Heart Attack

Of artistic choices and angry voices

If Larry Kramer's The Normal Heart isn't often revived, it's almost certainly because it's an issue-related drama with a story -- about the first few years of the AIDS epidemic in Manhattan -- that sounds, in quick summary, quite dated. It doesn't help that the play is equal parts lecture and diatribe, or that Kramer's otherwise stylish, forceful script contains too many shrieking matches and is swollen with statistics that aren't dramatized but rather simply repeated throughout the play's two acts. Even a brilliantly directed and perfectly acted production of this show -- which Stray Cat Theatre's current revival certainly is not -- is difficult to sit through.

This is not to say that The Normal Heart shouldn't be seen. Once considered timely, Kramer's play has proven itself timeless. This compassionate drama about a medical catastrophe attacking gay men plays today like a kind of modern tragedy rather than an '80s time capsule, because the fear and ambiguity of AIDS hasn't dissipated in the 20 years since the play first opened. And because the story at the core of all of Kramer's hollering isn't about AIDS so much as it is about the search for identity, an enduring theme at any time, in any context.

But it's all that hollering that ultimately sinks Stray Cat's production. Rather than search for different and unusual ways to present Kramer's endless string of bitter tirades, director Ron May merely has his cast shout each and every one of them at full volume. In real life, the wounded may writhe and holler, but in the theater we want more emotional texture. Instead, May gives us nonstop, full-throttle fury; by my count, nearly every one of the play's 16 scenes ends with outraged shrieking. That's more than two hours of shrieking.

Joey Moore (as Larry Kramer masquerading as Ned Weeks) in a rare moment of repose in The Normal Heart.
Joey Moore (as Larry Kramer masquerading as Ned Weeks) in a rare moment of repose in The Normal Heart.

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Poor Joey Moore, in the lead role of Ned Weeks (based on Kramer himself), must be hoarse by now. Moore spends the entire play with his face screwed tightly into a grimace, either screaming at the top of the lungs or about to. (Anyone who questions whether a real-life person can actually be that angry all the time has never had the dubious honor of meeting or speaking with Larry Kramer. During the first of a handful of telephone interviews I've conducted with Mr. Kramer over the years, he spent a full five minutes bitching about my use of the verb "impacted" in my first question. I eventually hung up on him.) There are subtler ways to portray a blowhard like Ned Weeks than to turn him into a screamer, even when he's based on a real-life screamer like Kramer. May simply turns up the volume and cranks out the bile.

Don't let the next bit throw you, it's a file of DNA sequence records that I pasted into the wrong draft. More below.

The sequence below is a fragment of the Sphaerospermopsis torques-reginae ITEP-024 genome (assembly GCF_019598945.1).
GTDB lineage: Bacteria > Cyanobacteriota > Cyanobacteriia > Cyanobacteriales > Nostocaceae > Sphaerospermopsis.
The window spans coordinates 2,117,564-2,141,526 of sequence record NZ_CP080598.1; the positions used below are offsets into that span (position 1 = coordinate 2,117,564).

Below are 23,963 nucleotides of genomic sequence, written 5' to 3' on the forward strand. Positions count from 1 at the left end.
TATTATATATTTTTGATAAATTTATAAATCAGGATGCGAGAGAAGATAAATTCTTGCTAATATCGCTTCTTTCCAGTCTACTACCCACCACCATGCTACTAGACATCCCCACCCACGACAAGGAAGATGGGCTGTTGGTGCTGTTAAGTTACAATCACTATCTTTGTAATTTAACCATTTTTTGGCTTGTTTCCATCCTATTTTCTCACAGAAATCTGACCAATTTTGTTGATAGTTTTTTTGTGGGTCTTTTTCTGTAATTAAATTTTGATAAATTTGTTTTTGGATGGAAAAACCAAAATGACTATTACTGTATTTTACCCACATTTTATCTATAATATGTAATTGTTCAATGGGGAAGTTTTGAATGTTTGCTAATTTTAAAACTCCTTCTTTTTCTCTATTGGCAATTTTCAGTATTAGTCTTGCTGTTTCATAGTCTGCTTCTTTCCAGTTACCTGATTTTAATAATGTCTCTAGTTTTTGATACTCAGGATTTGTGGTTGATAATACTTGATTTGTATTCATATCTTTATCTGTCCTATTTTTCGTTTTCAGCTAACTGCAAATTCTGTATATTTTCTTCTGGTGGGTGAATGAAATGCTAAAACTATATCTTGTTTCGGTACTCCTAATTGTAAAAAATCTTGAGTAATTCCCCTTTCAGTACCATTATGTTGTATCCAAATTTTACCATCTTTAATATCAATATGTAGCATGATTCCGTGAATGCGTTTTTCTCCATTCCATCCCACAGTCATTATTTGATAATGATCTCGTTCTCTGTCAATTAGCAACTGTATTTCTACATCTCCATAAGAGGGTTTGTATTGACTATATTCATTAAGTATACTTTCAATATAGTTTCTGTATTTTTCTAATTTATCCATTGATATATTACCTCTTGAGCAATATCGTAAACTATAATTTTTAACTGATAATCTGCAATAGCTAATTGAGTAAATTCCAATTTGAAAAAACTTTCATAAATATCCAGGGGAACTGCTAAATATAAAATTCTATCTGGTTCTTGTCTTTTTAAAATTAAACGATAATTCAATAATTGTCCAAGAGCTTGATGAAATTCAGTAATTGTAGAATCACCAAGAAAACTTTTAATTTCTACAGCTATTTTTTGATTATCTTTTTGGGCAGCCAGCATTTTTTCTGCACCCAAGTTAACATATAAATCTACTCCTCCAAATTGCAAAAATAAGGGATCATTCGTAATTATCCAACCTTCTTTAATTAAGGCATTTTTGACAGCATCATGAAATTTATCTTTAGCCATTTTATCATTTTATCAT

In a smaller, less showy role, Benjamin Siemon proves a more compelling performer. Although his meltdown well into Act Two winds up as another shriek fest, Siemon's monologue about how he loves sex and would rather die than give up the sexual freedom he's spent his life fighting for builds from a whisper of emotion into a tremendous roar of pain and passion. It's the single most exciting bit of acting I've seen in an already impressive season of theater.

Scott Campbell and Polly Chapman also turn in worthy performances, he as Ned's lover in gradual decline, she in one of the script's more sketchily drawn roles as a doctor on the forefront of the epidemic. But even these characters end most of their scenes in a lather. In his Director's Notes, which are more entertaining than several parts of this production, May tells us he's "not much of a screamer in real life. Tonight . . . is as close as I can get right now." Yet with the performers he's gathered here and a more subtle approach to the material, we might well have heard him more clearly without all the yelling.

 
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